The First Annual Report on the World Humanitarian Summit is out, and here I am presenting my brief observation on where Nepal is in comparison to global progress and gaps.
In May 2016, the World Humanitarian Summit was held to set a forward-looking agenda for humanitarian action to collectively address future humanitarian challenges. The aim was to build a more inclusive and diverse humanitarian system committed to humanitarian principles.
Some of the key areas that the Annual Report has outlined are:
(I) The humanitarian-development divide is being bridged
The report indicates the stakeholders are taking seriously the need to program differently and over multi-year horizons in protracted crisis and are finding ways to overcome institutional divides, while some donors are increasing humanitarian multi-year funding.
Everywhere including Nepal, there has been from the beginning the divide, both emerging at different times and evolving at separate speeds. Following the earthquake in Nepal, there have been initiatives taken by development organizations to bridge the humanitarian and development divide through linking relief, rehabilitation and development (LRRD) approach.
There is a greater awareness that the humanitarian-development divide seems irrelevant in Nepal where people face a combination of poverty, inequality and threats from disasters. However, LRRD needs to be institutionalized as a national approach to address poverty that disasters can generate or intensify, as well as it can reduce disaster risks and improve preparedness that poverty and vulnerability can generate or intensify.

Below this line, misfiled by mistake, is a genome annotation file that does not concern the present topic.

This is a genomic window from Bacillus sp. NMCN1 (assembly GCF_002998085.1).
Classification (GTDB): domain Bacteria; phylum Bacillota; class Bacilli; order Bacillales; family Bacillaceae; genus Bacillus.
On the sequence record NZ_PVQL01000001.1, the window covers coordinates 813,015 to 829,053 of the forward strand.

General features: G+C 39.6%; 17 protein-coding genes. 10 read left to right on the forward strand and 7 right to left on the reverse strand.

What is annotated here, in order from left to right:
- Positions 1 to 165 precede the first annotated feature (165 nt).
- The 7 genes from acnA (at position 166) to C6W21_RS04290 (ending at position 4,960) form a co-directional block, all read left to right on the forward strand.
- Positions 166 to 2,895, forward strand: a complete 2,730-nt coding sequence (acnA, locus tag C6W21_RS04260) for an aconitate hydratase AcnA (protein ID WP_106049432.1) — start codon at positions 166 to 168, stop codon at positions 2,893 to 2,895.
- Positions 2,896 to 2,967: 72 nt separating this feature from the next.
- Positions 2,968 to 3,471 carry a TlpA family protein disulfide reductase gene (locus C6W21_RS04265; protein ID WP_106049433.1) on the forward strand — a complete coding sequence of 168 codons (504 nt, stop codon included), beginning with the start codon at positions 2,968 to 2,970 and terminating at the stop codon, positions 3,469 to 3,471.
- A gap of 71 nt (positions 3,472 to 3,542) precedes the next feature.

International community should further increase multi-year and flexible funding and accelerate it’s alignment to the achievement of collective outcomes in support to the local governance operation.
(II) The world has committed to new approaches to address displacement
The report indicates that there have been new approaches to support towards short- and long-term needs of refugees and host communities, with renewed focus on education and livelihoods. However, there has been no significant progress to reduce internal displacement.
In Nepal, historical forms of bonded labor persist, as internal displacement, in agriculture and cattle rearing, and forced labor in brick kilns, stone breaking, night entertainment, domestic works, restaurant and embroidered textiles are prevalent.
The local government should strengthen legal framework, and provide transitional support packages for families coming out of bonded labor, with educational opportunities, housing and alternative sources of income to prevent negative coping strategies.
(III) A global effort is underway to support local humanitarian action
The report indicates that good steps have been taken to channel more funding directly to local partners and investing in capacity-building of local organizations. However, national and local actors feel excluded from critical conversations, still expected to fit into international systems rather than leading through new and empowering mechanisms.
In Nepal, the humanitarian response to earthquake disaster strengthened local capacities, and people had access to information and participated in decisions that affect them at varying degree. Based on the experience, the government should strengthen grievance handling and response mechanism at all levels, while I/NGOs should strengthen local organizations in preparedness, response, coordination and resource management.
Overall, Nepal is making a progress on key agendas of World Humanitarian Summit. Nevertheless, we need to do more to reduce vulnerability to natural hazards and address the root causes of poverty. The local government should invest more in resilience keeping people at the center of humanitarian and development action.